Centre for the Service Learning

The European University of the Seas (SEA-EU) alliance, as one of the first among 17 alliances of the European universities, is dedicated to the establishment of the Service Learning Centre. A group of the SEA-EU experts was set up in early 2020 with the main goal: to create the Centre focused on the Service Learning (SL) implementation at the university level.

The SEA-EU Service Learning expert group has exchanged knowledge and teaching practices related to this learning format. They created a work plan, determined the main principles for the Service Learning implementation (guidelines), organised a study visit and helped to set up the basis for the Centre. The main goal of the Centre is to create the reference point for SL implementation at the Alliance level. Within that Centre, knowledge and practice are to be shared, enriched and promoted continuously. One of the ways to raise awareness on the SEA-EU SL activities is through organising a SEA-EU Service Learning conference.

SEA-EU SERVICE-LEARNING CONFERENCESEA-EU team of experts organised COMMUNITY-ENGAGED UNIVERSITY Conference that took place on 20th May 2022 in Split, Croatia.The conference was organised in a hybrid form (5 sections: 4 physical and 1 online) with 80 participants (physical and online) and 39 presentations. List of countries from which the presenters were: Spain, Poland, France, Germany, Croatia, Malta, Belgium, Portugal, Italy, Slovakia, Canada, Romania, United Kingdom.After the Conference, Community-Engaged University Proceedings was published. You can download it here:

Proceedings of the 1st International Scientific and Professional Conference on Service-Learning
“COMMUNITY-ENGAGED UNIVERSITY”, May 20, 2022, Split, Croatia

More information about vision and mission of the SEA-EU Service Learning Centre


The SEA–EU Service Learning Centre aims to translate academic subjects (staff and students) through real-world activities that have a positive impact on all participants. Student teams operate within a SEA–EU host institution under the mentorship of SEA-EU professors or academic staff and the host institution.

The mission of the Centre is to create a connecting point for all SEA-EU teachers, administrative staff, students and external stakeholders willing to implement Service Learning as an active, innovative, inclusive and modern pedagogy method in the SEA-EU community. The SEA-EU community consists of six universities (University of Cádiz, University of Gdańsk, University of Western Brittany, Kiel University, University of Split and University of Malta).


The SEA–EU Service Learning Centre will be recognized by host institutions, students, and teaching staff as a valuable partner in higher education. Service Learning is valued as a learning format where students learn and gain international edge.

The vision of the Centre is to support students’ personal growth and to encourage them to be socially engaged academic citizens. Service Learning represents the social dimension of higher education learning which aims to develop changemaker competencies through engaging in collaborative work and thereby promote interdisciplinary and transdisciplinary hands-on approach. Through a problem-based learning approach the Centre strives to become a place where students are co-creating their learning experiences in which they are a subject rather than an object of their studies, thus improving their personalities and professional competencies.

The Centre should become a reference point where academics can receive all support when it comes to creating a new curriculum containing SL component. Moreover, it is envisaged as a place where experts can help academics connect with NGOs to ensure the sustainability of the Centre through new project applications and so become a matching creativity platform for different stakeholders.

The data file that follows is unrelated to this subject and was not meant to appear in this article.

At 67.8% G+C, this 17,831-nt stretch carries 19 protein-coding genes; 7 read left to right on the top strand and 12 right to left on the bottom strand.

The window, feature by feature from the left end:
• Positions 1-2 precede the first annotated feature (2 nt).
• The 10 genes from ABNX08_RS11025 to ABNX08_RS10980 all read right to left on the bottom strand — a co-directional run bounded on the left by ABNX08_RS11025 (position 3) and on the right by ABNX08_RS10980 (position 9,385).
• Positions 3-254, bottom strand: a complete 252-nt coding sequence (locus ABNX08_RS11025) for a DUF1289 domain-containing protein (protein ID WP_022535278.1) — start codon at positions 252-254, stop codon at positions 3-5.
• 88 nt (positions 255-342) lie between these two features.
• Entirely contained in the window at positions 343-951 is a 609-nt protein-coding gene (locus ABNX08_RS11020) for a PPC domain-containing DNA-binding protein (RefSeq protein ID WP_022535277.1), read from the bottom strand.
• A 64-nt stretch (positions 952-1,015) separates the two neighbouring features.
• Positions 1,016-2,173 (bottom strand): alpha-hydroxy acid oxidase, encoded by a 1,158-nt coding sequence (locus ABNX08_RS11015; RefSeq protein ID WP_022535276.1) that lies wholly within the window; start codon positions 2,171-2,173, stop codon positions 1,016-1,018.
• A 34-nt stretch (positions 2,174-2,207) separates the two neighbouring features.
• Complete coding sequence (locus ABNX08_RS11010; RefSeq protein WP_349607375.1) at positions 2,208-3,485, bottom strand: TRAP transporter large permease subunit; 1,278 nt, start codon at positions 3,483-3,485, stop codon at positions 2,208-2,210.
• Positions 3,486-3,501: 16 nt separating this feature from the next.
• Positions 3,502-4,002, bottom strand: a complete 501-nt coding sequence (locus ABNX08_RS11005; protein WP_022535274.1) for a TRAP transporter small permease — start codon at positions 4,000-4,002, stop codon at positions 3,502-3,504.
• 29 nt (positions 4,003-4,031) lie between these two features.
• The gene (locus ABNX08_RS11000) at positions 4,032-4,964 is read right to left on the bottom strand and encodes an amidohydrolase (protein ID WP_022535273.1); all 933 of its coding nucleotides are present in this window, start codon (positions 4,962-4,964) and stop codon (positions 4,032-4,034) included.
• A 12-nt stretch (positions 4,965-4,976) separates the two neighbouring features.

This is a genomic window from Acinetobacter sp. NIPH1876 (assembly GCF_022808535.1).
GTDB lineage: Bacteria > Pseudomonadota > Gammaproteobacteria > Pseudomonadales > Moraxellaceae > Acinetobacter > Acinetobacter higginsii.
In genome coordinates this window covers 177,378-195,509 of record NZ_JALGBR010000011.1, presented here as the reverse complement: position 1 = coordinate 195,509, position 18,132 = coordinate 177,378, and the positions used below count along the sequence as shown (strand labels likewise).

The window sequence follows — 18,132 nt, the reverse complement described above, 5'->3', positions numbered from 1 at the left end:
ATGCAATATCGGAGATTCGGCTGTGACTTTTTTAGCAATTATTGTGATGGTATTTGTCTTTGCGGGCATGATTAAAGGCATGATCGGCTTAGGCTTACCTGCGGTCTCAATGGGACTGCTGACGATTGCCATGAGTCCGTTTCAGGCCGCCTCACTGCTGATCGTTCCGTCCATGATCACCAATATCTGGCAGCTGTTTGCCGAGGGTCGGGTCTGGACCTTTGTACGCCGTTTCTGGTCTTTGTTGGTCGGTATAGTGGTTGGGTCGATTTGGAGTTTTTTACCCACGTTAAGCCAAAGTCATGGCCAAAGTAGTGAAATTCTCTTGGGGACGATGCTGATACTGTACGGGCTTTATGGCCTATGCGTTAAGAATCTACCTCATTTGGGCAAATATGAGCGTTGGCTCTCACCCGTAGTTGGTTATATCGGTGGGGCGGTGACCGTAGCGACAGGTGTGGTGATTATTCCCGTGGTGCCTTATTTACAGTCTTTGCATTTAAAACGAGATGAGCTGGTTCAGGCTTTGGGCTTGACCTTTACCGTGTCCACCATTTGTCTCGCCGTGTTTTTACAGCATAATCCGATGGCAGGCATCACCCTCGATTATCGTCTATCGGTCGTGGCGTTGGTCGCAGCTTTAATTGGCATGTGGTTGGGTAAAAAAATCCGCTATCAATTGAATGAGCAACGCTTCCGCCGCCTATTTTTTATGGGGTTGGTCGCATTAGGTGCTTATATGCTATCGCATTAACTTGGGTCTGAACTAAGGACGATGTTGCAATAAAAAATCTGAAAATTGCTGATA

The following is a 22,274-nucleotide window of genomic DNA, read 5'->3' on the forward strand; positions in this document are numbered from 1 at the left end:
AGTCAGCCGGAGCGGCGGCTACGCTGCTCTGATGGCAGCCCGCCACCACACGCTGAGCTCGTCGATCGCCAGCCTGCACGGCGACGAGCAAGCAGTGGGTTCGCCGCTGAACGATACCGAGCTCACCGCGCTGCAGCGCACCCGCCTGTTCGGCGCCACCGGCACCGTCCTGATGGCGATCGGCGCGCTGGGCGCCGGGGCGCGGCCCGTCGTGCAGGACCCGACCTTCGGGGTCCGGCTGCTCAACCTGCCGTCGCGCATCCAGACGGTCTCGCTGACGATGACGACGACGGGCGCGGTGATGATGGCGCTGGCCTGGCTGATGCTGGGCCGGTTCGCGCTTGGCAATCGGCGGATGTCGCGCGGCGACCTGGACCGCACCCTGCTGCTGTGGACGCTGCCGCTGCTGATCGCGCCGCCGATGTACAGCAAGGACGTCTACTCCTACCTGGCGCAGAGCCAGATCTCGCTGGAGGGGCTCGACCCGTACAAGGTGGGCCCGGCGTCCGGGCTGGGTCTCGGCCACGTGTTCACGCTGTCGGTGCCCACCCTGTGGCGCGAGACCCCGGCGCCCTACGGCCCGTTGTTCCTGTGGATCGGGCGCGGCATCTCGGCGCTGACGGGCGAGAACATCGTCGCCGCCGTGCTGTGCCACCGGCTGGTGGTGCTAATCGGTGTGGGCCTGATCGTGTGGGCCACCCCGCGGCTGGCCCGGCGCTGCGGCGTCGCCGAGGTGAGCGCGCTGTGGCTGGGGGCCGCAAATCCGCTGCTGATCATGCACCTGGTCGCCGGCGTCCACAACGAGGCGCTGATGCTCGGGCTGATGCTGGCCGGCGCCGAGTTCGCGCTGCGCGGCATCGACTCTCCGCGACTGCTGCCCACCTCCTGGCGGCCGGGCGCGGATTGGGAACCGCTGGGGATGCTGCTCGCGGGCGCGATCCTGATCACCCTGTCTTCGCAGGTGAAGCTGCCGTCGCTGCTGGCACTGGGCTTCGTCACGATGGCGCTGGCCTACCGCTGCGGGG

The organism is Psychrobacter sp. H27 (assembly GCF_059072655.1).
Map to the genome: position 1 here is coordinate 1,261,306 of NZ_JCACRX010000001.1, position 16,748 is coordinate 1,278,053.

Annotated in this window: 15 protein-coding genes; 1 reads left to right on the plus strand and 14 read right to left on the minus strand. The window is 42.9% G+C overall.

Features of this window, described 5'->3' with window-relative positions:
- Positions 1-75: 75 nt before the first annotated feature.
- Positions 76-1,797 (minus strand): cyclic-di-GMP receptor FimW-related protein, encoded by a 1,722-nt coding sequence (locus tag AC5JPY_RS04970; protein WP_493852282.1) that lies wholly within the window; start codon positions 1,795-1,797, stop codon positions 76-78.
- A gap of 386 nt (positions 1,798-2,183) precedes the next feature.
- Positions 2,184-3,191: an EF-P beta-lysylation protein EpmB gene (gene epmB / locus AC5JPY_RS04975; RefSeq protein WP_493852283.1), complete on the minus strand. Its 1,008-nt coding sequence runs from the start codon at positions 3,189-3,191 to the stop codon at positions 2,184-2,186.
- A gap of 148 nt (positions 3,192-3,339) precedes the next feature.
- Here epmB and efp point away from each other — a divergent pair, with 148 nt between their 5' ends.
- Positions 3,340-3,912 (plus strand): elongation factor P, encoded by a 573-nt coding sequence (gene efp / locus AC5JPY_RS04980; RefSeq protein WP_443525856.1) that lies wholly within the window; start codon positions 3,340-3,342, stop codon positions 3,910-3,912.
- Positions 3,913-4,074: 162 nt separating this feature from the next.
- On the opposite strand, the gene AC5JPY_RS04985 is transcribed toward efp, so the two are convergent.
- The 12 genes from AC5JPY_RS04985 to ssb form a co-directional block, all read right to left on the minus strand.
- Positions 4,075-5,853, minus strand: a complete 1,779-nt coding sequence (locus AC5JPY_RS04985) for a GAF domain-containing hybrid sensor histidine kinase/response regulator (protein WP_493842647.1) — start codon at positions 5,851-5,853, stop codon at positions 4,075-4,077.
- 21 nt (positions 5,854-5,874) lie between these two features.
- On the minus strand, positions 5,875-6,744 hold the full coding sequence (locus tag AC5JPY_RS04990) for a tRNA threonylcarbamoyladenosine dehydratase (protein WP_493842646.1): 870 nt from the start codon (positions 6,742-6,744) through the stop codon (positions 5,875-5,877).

More information about Service Learning

Service Learning is an innovative pedagogical approach that integrates meaningful community service or engagement into the curriculum and offers students academic credit for the learning that derives from active engagement within the community and work on a real-world problem.

Reflection and experiential learning strategies underpin the learning process, and the service is a link to the academic disciplines.

* Definition by Europa Engage (https://www.eoslhe.eu/what-we-do/)

Service-learning is a course-based, ECTS credit-bearing educational experience in which students a) participate in an organized service activity that meets identified community needs and b) reflect on the service activity in such a way as to gain further understanding of course content, a broader appreciation of the discipline, and an enhanced sense of personal values and civic responsibility.

* Definition by Bringle, R. G. & Hatcher, J. A. (1999). Reflection in Service Learning: Making Meaning or Experience. Evaluation/Reflection. 23. https://digitalcommons.unomaha.edu/slceeval/23 [2020-10-28].

Service-learning in higher education is an experiential educational method in which students engage in community service, reflect critically on this experience, and learn from it personally, socially and academically. The activities address human, social and environmental needs from the perspective of social justice and sustainable development, and aim at enriching learning in higher education, fostering civic responsibility and strengthening communities. Service-learning is always recognized with ECTS credits.

It brings together students, academics and the community whereby all become teaching resources, problem solvers and partners. In addition to enhancing academic and real world learning, the overall purpose is to instill in students a sense of civic engagement and responsibility and work towards positive social change within society.

Essential criteria of a service-learning experience

A good S-L practice is an experience that meets the main characteristics of this methodology:

1. Integrates meaningful service and meets real needs

2. The service is linked to the academic curriculum

3. Reflection is part of the learning process

4. Community organizations are valued as partners

5. Students have a strong voice

**Source: https://www.eoslhe.eu/what-we-do/

Service-Learning is not an internship!

Service-Learning is not volunteering!

Service Learning Center and SEA-EU Service Learning course catalogue

As part of the SEA-EU alliance the Service Learning Center has compiled a catalogue of Service Learning courses at SEA-EU universities. The catalogue contains a list of teachers experienced in Service Learning activities, course list with SL component, various projects and trainings offered across the alliance.